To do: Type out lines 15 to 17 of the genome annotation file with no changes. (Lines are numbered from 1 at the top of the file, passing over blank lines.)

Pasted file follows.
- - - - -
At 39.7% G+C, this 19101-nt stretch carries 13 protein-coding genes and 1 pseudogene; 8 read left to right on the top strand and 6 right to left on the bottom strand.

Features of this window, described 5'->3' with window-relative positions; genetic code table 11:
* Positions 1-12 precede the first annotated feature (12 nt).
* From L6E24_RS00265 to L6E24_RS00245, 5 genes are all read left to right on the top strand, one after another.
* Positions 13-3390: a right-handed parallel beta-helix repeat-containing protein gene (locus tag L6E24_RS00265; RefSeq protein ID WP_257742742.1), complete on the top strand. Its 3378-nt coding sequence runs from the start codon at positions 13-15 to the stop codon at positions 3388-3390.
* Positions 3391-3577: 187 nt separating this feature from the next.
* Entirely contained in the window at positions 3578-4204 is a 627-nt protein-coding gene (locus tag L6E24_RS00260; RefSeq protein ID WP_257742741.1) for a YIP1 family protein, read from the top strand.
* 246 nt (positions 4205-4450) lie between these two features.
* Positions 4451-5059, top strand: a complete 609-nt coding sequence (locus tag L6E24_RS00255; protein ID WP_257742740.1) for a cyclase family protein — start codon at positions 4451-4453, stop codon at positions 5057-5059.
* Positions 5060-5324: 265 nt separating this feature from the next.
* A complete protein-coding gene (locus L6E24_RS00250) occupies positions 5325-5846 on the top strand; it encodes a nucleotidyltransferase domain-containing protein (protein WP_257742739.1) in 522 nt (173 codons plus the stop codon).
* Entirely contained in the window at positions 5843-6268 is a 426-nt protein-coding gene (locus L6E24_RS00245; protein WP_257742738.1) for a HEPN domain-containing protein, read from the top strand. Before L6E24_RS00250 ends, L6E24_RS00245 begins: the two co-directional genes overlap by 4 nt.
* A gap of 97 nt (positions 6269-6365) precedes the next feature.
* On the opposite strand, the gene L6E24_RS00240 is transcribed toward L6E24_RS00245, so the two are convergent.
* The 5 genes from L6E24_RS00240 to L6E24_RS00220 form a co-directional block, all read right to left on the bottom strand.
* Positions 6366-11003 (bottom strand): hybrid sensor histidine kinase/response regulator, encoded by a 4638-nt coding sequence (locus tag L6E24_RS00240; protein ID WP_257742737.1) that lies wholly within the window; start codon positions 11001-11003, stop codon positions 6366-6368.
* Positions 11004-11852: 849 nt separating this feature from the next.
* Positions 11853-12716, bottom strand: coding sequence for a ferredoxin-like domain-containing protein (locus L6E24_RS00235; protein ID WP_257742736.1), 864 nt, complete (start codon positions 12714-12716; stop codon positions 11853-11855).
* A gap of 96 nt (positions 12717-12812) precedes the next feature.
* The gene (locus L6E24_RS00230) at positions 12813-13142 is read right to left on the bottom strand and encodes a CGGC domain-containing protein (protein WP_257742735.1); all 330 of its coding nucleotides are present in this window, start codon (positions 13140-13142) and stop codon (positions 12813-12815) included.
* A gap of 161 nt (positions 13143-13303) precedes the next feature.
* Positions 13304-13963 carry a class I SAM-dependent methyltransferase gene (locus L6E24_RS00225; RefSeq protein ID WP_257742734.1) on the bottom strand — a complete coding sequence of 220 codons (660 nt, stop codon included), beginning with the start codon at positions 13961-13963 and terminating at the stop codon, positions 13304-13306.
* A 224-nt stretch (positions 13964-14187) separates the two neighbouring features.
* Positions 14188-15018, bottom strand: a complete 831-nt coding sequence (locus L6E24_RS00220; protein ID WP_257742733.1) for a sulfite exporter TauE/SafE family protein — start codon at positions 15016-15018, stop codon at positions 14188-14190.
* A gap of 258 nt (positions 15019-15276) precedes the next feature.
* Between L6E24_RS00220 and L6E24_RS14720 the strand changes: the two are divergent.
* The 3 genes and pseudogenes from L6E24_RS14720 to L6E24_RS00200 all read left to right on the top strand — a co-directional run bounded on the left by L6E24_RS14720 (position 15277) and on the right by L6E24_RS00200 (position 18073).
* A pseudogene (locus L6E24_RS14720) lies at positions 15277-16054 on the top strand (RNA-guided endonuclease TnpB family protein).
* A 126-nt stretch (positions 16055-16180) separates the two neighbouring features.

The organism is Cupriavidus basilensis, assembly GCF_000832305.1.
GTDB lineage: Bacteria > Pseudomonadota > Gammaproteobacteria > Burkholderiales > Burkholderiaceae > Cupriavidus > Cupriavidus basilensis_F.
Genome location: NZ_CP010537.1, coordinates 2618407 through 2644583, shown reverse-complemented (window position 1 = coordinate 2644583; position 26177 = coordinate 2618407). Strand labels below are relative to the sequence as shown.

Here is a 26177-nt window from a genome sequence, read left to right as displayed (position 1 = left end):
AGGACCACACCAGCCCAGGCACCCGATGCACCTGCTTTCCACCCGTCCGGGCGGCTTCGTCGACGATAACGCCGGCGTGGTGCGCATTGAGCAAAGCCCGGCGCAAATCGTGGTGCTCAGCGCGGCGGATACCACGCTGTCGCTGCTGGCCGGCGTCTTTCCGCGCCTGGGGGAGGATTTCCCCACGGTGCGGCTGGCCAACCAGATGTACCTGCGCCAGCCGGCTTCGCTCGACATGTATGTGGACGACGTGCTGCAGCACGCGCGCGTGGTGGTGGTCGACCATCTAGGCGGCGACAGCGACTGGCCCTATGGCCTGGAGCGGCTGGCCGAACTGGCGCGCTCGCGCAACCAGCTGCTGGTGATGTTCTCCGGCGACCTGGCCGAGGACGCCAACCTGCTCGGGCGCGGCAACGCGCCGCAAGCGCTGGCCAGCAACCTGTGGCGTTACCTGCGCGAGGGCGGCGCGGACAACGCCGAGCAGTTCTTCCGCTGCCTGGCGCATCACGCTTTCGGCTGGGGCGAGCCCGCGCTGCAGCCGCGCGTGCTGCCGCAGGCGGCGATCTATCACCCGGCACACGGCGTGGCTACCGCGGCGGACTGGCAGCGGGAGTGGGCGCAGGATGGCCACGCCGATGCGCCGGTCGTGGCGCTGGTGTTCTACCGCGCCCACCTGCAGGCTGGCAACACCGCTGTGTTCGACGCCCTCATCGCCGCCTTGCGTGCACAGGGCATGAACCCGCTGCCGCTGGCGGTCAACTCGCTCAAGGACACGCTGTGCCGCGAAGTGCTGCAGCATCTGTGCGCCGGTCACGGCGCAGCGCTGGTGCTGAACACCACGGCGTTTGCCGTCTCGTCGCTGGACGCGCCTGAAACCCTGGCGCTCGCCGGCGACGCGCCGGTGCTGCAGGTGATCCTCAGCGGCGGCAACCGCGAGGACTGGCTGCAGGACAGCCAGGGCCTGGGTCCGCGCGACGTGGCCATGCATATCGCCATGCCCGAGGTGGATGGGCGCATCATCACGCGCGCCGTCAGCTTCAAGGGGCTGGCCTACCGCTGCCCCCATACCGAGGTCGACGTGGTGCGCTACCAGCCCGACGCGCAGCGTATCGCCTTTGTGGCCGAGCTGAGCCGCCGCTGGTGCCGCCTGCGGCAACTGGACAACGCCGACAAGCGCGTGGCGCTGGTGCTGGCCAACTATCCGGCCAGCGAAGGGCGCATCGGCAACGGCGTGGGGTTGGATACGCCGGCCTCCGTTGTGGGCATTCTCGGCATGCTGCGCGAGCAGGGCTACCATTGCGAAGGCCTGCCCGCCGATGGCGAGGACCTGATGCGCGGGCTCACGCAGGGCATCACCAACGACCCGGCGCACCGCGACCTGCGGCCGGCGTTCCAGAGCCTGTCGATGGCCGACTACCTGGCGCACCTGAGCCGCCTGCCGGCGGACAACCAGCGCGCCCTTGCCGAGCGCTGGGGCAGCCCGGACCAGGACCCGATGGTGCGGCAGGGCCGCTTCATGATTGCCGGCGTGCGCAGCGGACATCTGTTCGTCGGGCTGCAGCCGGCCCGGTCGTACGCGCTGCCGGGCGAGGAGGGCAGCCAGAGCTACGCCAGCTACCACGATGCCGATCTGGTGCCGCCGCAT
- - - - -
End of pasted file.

* The 5 genes from L6E24_RS00240 to L6E24_RS00220 form a co-directional block, all read right to left on the bottom strand.
* Positions 6366-11003 (bottom strand): hybrid sensor histidine kinase/response regulator, encoded by a 4638-nt coding sequence (locus tag L6E24_RS00240; protein ID WP_257742737.1) that lies wholly within the window; start codon positions 11001-11003, stop codon positions 6366-6368.
* Positions 11004-11852: 849 nt separating this feature from the next.